Re: Linux kernel enforcement statement discussion

James Bottomley

On Mon, 2018-12-10 at 15:58 -0700, J Lovejoy wrote:
C) The issue comes down to how the short identifier would be
effectively used due to the KES's slightly different implementation
as described above in 1-6.
C-iii) There is also the possibility that people might incorrectly
use the KES in the kernel where it shouldn’t be and consequently make
it appear that some contributors had agreed to the KES who had not
explicitly done so via adding their name to the list and this would
then mean the license identifier was not completely correct.
Can I please hear some additional thoughts as to the risk and
potential outcomes of C, particularly C-iii from anyone who has this
concern, as well as some of the long-standing members of the SPDX
Legal team?
I haven't quoted C in its entirety, but it misses what I think was
Mike's primary concern, which has also become mine as I've discussed
with the lawyers our current use of the KES.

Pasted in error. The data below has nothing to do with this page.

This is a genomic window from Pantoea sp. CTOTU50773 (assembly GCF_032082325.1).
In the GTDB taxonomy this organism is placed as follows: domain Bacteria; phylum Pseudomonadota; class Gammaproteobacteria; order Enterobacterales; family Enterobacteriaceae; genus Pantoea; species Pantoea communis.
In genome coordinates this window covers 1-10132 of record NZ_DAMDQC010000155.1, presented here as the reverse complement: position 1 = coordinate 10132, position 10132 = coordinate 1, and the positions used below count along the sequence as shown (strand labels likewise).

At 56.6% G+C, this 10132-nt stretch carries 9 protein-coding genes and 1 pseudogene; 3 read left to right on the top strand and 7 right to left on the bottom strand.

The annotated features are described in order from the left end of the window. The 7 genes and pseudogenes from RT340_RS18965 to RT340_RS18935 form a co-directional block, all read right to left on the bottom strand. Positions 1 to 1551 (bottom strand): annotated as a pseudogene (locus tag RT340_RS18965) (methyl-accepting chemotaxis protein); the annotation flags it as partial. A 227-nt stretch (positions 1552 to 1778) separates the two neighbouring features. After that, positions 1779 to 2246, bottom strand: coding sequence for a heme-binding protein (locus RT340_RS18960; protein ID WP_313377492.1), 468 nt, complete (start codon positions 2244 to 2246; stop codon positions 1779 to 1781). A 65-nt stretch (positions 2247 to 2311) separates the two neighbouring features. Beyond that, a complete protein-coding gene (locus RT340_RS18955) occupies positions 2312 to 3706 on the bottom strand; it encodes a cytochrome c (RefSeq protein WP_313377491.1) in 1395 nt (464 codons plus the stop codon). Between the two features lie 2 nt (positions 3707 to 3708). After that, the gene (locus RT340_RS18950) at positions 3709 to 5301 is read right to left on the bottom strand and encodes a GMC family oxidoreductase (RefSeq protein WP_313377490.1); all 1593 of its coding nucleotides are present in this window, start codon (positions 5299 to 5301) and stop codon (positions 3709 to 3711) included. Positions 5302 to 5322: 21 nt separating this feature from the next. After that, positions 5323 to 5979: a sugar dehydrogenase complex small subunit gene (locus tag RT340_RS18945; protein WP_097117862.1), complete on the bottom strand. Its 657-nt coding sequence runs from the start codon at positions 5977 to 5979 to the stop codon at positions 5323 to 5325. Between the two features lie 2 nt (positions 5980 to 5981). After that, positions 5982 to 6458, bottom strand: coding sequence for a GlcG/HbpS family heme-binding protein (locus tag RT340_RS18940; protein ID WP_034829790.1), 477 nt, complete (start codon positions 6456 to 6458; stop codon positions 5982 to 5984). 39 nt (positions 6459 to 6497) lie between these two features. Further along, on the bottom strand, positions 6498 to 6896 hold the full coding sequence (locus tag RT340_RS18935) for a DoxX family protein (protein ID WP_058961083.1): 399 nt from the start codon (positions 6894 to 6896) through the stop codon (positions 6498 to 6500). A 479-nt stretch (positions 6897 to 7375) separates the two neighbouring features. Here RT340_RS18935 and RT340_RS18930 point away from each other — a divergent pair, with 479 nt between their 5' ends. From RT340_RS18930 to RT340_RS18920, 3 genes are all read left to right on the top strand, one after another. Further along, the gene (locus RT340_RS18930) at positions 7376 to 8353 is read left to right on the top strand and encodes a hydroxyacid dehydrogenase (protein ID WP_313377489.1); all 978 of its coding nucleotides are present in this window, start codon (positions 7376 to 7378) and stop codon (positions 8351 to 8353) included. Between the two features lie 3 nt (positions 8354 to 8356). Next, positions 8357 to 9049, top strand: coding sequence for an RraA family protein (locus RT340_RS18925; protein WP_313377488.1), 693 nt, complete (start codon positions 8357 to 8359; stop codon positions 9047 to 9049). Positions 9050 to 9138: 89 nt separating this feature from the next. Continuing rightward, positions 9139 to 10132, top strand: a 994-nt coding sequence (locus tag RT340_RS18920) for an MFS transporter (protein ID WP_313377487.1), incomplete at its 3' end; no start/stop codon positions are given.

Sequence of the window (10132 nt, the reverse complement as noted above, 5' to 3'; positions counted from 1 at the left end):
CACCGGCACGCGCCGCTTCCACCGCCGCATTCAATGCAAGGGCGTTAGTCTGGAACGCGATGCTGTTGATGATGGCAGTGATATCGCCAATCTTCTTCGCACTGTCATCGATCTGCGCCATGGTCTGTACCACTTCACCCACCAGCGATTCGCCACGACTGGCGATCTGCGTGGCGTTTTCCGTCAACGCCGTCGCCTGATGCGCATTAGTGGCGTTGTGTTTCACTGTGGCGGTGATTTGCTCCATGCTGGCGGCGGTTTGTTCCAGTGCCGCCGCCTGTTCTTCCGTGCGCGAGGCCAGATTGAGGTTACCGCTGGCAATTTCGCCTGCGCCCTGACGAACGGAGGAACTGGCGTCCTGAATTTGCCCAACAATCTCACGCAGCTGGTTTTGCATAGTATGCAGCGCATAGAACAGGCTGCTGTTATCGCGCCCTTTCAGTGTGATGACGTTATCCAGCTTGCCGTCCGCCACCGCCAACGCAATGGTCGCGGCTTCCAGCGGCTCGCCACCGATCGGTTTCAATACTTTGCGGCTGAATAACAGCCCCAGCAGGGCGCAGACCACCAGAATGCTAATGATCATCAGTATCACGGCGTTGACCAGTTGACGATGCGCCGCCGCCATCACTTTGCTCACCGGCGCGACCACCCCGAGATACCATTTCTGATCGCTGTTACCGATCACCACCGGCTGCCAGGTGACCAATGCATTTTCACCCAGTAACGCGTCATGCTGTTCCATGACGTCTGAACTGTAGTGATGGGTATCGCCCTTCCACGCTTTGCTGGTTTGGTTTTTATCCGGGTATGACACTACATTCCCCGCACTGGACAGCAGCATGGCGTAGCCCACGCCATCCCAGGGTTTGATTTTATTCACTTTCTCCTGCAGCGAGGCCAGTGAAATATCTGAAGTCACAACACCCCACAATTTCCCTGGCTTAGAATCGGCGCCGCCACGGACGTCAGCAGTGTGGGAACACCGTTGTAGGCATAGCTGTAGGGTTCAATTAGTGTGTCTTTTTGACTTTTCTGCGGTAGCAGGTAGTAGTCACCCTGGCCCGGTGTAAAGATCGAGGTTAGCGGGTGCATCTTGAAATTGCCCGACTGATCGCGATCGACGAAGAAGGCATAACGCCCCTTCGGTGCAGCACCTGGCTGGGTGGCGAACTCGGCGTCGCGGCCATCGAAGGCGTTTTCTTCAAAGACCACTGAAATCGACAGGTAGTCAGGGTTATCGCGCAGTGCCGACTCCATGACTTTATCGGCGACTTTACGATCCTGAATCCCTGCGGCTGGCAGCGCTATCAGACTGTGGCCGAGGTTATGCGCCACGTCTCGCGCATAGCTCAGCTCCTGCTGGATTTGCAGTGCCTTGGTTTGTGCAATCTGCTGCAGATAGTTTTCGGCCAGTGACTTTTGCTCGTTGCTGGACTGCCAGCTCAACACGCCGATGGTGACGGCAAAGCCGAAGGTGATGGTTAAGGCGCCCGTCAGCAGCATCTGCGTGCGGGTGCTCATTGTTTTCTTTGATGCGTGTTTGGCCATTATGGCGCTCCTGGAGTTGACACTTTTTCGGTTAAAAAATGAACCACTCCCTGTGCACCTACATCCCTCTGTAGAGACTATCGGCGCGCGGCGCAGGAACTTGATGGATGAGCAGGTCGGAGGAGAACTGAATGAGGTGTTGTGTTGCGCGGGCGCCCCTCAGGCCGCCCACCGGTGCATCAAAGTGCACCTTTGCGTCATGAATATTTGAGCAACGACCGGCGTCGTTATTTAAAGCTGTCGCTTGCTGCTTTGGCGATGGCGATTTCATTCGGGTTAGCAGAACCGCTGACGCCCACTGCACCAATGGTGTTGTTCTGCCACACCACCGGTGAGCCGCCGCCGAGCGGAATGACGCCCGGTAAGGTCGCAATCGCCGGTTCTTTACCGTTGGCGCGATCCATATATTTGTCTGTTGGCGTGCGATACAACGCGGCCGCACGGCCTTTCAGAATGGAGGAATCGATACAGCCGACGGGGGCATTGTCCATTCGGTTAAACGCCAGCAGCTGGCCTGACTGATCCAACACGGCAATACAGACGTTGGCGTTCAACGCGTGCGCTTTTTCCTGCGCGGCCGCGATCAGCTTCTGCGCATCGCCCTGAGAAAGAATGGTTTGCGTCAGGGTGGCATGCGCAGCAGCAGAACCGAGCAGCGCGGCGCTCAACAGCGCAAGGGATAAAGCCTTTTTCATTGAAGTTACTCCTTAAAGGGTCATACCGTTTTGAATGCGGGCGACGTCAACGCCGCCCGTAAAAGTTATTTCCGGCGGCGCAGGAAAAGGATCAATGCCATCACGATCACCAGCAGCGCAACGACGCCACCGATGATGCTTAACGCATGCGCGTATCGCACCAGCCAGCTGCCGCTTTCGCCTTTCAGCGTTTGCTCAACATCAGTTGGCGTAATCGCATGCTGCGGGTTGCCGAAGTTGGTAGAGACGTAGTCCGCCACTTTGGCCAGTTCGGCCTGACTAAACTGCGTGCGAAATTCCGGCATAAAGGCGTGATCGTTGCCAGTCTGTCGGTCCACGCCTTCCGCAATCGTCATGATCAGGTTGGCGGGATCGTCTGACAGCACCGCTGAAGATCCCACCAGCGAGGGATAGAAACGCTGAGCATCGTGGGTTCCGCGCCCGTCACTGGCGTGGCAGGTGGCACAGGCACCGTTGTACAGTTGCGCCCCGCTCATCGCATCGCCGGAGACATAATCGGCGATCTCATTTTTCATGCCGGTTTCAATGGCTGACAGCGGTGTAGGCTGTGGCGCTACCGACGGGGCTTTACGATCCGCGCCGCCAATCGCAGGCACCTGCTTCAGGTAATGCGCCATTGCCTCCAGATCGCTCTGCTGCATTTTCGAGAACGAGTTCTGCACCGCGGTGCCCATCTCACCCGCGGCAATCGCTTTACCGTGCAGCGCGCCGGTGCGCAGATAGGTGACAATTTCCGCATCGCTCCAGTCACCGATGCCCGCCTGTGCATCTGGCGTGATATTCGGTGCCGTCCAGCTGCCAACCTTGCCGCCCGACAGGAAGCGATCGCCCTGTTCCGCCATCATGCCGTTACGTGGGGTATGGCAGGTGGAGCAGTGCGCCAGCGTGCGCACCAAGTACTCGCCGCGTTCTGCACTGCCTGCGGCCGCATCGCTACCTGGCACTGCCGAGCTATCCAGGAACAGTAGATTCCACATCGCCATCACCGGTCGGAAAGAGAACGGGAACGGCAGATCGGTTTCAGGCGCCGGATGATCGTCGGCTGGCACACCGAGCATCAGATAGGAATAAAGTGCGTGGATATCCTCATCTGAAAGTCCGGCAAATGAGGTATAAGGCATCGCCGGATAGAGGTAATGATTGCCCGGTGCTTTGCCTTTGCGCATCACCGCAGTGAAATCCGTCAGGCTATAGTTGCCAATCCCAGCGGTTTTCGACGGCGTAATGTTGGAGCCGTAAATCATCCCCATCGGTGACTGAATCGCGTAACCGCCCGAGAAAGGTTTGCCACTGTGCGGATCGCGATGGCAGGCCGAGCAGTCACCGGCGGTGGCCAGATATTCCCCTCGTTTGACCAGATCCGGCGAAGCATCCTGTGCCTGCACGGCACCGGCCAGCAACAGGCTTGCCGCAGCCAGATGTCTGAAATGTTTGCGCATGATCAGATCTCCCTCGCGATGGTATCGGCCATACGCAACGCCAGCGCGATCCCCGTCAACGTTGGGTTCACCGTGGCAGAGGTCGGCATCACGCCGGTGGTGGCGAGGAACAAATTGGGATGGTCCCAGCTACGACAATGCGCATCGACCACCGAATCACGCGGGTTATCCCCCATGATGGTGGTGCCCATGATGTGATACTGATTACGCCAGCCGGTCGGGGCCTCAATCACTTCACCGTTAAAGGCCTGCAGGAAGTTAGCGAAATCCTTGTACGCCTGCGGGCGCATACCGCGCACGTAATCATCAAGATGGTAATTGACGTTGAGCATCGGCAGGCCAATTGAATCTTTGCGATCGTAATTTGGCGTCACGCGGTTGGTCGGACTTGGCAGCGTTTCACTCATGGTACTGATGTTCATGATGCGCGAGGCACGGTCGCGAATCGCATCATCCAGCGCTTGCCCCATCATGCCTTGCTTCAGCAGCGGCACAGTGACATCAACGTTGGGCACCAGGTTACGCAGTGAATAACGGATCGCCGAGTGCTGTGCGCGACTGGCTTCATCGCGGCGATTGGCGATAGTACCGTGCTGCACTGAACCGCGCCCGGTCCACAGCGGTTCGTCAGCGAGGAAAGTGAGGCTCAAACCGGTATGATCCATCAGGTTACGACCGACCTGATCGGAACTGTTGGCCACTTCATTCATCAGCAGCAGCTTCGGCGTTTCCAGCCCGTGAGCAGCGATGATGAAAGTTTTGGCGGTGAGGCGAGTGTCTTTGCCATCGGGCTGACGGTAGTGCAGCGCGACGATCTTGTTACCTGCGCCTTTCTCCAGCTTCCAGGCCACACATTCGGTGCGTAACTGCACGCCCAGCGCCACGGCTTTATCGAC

The design of KES is to be a strong community statement about
principles of enforcement that can be used to rebut someone claiming to
act on behalf of the kernel (i.e. McHardy) when they take actions
contravening the KES like claiming to terminate the licence of the
kernel. The great thing about the current KES is that the document can
be entered into evidence and easily explained to the court. If we have
a process based on SPDX tags, it's going to be a nightmare to explain
to the court at the preliminary injunction phase and worse still, if we
only have a few SDPX tags, it allows the malicious enforcer to claim
that the KES is weaker than it would otherwise appear because there are
so few SPDX tags containing it within the kernel.

So I think, realistically, the kernel wouldn't ever use this. Now that
means don't do it, but I think it's legitimate to wonder how many other
projects would have similar problems.


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